Freemasonry is the world’s largest, secular, fraternal organisation. It is multi-cultural, multi-racial and multi-faith with over 300,000 members in approximately 8,500 Lodges in England & Wales. Part of a world wide organisation of millions of Freemasons,.
Freemasonry offers its members an approach to life which seeks to reinforce thoughtfulness for others, kindness, honesty, courtesy, truth, integrity and fairness in all things. Freemasonry urges brethren to regard the interests of the family as paramount.
Charity is at the heart of Freemasonry by teaching and practicing concern for people, care for the less fortunate and help for those in need.
Freemasonry is not a religion. Although a Freemason must be of a faith and have a belief in a Supreme Being (the God of his belief). Due to this Atheists or agnostics would not be eligible to become Freemasons.
A Freemason should, in the widest sense, practise the tenants of his faith, and regard his Freemasonry as a moral code subordinate to but, supportive of, that faith. Members of many faiths, in many countries, are Freemasons; Christians, Jews, Muslims, Hindus, Buddhists, Sikhs and many others.
In countries where Freemasons meet and a number of religions are practiced there are often several holy books on the Master’s pedestal during out ceremonies. Freemasonry is where men of different faiths meet together in the Brotherhood of a Lodge; without distinction.
It must be made clear that in order to preserve the harmony of the Lodge, by which we set so much store, no discussion of religion is permitted within the Lodge. For the same reason we do not discuss business or politics. These are private to the individual.
Everyone is aware of how divisive these subjects can be and the form of heated arguments to which it can lead.
There are many reasons why people join Freemasonry. Some are intrigued by rumours, and wish to know more of the mystery which surrounds our rituals. But most join because they see that friends, whom they respect and who are proud to be Freemasons, clearly enjoy their membership as members of the order. We value high standards of behaviour which we expect from all members of the craft.
That was why, before anyone is proposed, they are interviewed by a membership committee and are asked a number of questions. We want to know something about the type of person before accepting them. It is important for a lodge to be satisfied that a person is not seeking to become a Freemason for ulterior motives such as advancing their business or seeking material gain or preferential treatment.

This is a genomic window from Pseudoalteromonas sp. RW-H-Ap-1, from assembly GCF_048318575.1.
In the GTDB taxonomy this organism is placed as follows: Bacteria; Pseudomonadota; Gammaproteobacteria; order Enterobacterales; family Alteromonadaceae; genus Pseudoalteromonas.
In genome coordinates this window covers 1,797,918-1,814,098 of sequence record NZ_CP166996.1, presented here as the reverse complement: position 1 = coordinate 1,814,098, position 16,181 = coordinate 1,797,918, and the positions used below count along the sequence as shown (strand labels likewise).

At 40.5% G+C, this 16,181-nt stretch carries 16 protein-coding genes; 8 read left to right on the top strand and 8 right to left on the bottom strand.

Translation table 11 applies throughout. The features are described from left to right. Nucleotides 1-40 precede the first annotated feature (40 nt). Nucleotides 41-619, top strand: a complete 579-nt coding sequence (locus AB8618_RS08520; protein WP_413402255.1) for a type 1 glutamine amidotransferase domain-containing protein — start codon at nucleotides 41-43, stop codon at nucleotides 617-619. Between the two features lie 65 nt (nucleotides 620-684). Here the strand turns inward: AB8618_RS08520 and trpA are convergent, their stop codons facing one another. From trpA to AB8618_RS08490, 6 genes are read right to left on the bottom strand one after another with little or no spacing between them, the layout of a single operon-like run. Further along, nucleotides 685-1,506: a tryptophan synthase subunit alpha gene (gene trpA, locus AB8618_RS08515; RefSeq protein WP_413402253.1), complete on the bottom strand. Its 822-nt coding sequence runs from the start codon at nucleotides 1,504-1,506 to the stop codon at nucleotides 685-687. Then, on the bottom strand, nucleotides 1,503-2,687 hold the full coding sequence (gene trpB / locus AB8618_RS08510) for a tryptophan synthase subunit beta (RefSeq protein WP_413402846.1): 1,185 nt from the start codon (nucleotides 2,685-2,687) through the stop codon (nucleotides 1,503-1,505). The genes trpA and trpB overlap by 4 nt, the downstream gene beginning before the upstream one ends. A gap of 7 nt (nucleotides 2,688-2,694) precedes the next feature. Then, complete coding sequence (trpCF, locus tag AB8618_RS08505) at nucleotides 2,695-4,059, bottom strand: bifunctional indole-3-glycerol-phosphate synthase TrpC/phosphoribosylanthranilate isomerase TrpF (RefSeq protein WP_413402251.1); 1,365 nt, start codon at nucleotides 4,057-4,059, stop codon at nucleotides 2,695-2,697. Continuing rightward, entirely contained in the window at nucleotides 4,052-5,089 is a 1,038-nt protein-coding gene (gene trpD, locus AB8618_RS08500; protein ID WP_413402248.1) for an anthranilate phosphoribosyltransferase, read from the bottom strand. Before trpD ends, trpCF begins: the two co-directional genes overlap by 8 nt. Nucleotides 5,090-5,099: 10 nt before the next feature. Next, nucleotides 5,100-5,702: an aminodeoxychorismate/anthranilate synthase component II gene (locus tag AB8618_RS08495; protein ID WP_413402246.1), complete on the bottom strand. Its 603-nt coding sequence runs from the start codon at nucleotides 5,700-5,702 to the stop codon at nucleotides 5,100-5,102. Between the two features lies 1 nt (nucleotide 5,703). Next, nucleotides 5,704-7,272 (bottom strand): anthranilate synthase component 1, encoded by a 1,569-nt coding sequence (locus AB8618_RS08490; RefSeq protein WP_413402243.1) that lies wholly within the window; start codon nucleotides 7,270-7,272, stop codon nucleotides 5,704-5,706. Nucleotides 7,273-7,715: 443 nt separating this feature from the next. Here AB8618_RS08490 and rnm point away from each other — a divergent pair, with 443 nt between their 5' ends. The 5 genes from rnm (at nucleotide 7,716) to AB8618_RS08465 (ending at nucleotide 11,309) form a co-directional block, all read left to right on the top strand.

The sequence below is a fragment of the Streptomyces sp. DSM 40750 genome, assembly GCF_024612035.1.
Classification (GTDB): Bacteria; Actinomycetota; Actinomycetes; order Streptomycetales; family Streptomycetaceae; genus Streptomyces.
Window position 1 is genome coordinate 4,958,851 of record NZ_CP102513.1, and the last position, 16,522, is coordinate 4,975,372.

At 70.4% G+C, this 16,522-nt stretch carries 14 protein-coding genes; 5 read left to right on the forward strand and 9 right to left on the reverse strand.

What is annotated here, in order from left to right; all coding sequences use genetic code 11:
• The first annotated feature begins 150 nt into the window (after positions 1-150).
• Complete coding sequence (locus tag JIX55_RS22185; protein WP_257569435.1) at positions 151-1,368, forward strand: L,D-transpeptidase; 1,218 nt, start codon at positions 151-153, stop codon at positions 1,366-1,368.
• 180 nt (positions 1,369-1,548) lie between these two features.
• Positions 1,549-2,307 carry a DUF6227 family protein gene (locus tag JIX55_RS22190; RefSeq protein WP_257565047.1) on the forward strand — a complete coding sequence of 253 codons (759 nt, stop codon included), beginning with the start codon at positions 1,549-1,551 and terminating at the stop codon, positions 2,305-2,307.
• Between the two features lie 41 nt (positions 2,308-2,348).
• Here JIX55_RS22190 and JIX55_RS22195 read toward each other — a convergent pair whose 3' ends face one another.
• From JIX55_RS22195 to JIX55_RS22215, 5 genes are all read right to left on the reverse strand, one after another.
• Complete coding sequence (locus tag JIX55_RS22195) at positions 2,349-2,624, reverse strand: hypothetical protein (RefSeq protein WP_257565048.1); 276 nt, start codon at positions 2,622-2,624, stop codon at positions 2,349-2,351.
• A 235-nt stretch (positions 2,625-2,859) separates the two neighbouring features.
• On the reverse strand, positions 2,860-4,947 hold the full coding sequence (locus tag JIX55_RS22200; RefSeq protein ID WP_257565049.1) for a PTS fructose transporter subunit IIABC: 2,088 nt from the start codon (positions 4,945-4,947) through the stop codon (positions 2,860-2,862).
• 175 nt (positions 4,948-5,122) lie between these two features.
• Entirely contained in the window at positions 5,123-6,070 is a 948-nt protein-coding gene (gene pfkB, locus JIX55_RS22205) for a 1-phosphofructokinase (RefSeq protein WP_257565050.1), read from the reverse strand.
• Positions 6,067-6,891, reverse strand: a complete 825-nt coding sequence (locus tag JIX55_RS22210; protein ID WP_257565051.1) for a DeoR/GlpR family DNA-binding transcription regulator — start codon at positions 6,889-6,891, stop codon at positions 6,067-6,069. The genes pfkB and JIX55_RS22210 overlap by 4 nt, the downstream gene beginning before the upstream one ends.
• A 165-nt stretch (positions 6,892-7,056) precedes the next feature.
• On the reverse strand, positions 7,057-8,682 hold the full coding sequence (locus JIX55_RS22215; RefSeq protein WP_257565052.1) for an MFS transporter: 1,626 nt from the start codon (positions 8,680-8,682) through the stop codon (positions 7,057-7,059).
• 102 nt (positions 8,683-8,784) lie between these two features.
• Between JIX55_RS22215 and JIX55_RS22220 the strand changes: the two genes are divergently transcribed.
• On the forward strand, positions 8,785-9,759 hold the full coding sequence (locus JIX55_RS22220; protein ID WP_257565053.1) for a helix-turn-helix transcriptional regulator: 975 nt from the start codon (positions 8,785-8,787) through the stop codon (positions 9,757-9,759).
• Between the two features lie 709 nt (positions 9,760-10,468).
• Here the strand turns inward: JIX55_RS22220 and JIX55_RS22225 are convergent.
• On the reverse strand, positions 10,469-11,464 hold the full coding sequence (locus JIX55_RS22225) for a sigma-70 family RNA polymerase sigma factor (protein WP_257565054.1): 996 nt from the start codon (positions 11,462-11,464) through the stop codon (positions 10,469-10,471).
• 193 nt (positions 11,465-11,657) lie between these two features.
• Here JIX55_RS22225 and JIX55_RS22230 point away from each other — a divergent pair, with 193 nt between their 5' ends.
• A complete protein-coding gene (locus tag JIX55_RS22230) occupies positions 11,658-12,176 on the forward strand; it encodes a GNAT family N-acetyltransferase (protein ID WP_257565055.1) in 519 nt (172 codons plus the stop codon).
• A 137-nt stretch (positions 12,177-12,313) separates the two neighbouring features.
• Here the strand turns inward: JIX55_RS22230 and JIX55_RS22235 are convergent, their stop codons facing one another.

Brother Freemasons also want to assure themselves that anyone joining would be a credit to the craft and indeed, a worthy Brother among them. Freemasons also need to feel that the ideals of a potential brother are compatible with those propounded by the craft. It is also important that the family of a joining brother is ‘comfortable’ with them becoming a member.
The first essential in understanding Freemasonry is to free your mind of any preconceived notions. These will almost always have resulted from uninformed talk, guesswork, malicious gossip, or even nowadays, from various anti Masonic sites on the World Wide Web.
We do not pretend that all Freemasons are perfect in word or deed. But Masonic brethren are expected to observe the highest moral standards of behaviour towards others; whether members of the craft or not.
A brother should behave towards others as he would have them behave towards him. This is well summed up in part of the Masonic ritual which states; “A brother, rising to eminence through merit, should live respected and die regretted.
In regard to charity he is expected to attend his Lodge as regularly as domestic, and other duties, will allow and to give to charity, as generously as his means will permit. Freemasonry does not collect from the general public. All the donations to charity are from personal giving by the brethren. Freemasonry is the largest donator to Charity after the National Lottery.
The definition of Freemasonry, known to members of the craft, is a system of morality and moral teaching. The basis on which it rests is affected by ritual and ceremonial which experience has shown to have a real impact on the attitudes and actions of brethren.
This may sound rather pompous but in practice it is not so. Freemasonry is to be enjoyed. Its companionship, its constructive attitude to life and its insistence on the importance of the welfare and independence of the individual all help to ensure that this happens.
From the moment a person becomes a Freemason he is a Brother to every other Freemason throughout the world however ‘senior’ that Brother maybe.
The Lodge into which he is initiated, usually referred to as his Mother Lodge, is in fact the Lodge which remains the most important Masonic body for him. However this does not mean that a brother’s Freemasonry will be limited to his own Lodge. Brethren are encouraged to visit other Lodges, as a guest, and to invite those back to his own Lodge.